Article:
The history of the legendary hospitality of Grace Guslander and those under her at the Coco Palms Resort in Wailua remains relatively recent history.
The origins of that aloha spirit, though, likely predated the Coco Palms by at least a century, and originated in a Native Hawaiian ali‘i (Hawaiian royalty, or ruling class) who would be Kaua‘i’s last queen.
Kekaiha‘akulou (Queen Deborah Kapule’s Hawaiian name) was born about 1798 on Kaua‘i, likely at Waimea, her parents being the high chief Haupu and the chiefess Haea.
As a young woman she was a great beauty, and bright and dynamic. Sometime between 1815 and 1820 she married King Kaumuali‘i, the last king of Kaua‘i, and became his queen and favorite wife, according to Hank Soboleski in his book “History Makers of Kauai.” Despite a rollercoaster-ride of a life, where her beloved was kidnapped several times and she faced some hardships, including having her land taken away and being banished to O‘ahu to live in poverty (loyalists helped her return to the island and her Wailua property), she remained beloved by Kauaians, was among the first of the Kaua‘i Native Hawaiians to learn to read and write English, maintained a school, and helped build a church in her hometown of Waimea.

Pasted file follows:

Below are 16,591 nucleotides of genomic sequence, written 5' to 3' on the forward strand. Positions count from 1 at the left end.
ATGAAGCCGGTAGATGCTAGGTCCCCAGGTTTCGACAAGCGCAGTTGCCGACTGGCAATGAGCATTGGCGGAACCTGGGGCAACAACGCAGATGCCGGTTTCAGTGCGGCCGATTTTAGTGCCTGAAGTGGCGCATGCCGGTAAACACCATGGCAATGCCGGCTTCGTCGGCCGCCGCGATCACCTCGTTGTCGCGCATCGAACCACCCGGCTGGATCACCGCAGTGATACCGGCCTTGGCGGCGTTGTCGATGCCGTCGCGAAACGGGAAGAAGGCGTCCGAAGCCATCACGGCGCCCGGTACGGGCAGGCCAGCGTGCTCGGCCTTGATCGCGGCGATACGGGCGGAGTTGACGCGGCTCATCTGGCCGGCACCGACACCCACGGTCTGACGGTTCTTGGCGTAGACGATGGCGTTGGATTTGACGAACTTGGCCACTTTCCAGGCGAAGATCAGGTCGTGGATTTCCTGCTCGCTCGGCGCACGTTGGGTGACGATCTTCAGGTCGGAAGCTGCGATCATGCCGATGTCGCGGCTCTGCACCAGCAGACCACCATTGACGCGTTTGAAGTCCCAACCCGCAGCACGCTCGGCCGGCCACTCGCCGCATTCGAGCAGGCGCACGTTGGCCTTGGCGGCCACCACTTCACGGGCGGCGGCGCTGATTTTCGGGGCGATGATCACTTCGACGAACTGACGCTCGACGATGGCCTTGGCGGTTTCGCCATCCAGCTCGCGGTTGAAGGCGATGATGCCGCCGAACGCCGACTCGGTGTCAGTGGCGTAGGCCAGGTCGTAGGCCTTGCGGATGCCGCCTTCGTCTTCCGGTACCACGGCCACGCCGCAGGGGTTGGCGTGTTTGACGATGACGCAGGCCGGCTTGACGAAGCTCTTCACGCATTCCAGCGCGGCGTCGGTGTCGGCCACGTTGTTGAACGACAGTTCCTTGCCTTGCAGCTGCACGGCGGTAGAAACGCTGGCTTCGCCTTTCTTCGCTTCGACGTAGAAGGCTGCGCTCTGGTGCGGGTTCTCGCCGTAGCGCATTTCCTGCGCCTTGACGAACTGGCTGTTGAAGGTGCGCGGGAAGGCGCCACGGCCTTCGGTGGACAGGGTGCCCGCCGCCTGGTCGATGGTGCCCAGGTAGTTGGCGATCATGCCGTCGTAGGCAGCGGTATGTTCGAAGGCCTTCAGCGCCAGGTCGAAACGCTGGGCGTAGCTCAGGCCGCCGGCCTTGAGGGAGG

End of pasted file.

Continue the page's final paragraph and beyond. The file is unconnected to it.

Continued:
In 1824, she married Simeon Kaiu, a half-brother of Kaumuali‘i and a devout Christian and teacher of the gospel. In 1835, Deborah, Simeon, and 16 members of the Waimea congregation moved to Wailua to build a new church on land where Coco Palms Resort now stands.
For many years, her home in Wailua was a natural stopping place for travelers. She and her men helped northbound travelers cross the Wailua River, and laid out lavish meals for many of them. She may have been one of the first travel-industry professionals on the island.
Deborah Kapule, Kaua‘i’s last queen, died at Waimea on Aug. 26, 1853. To this day, where she is buried remains a mystery.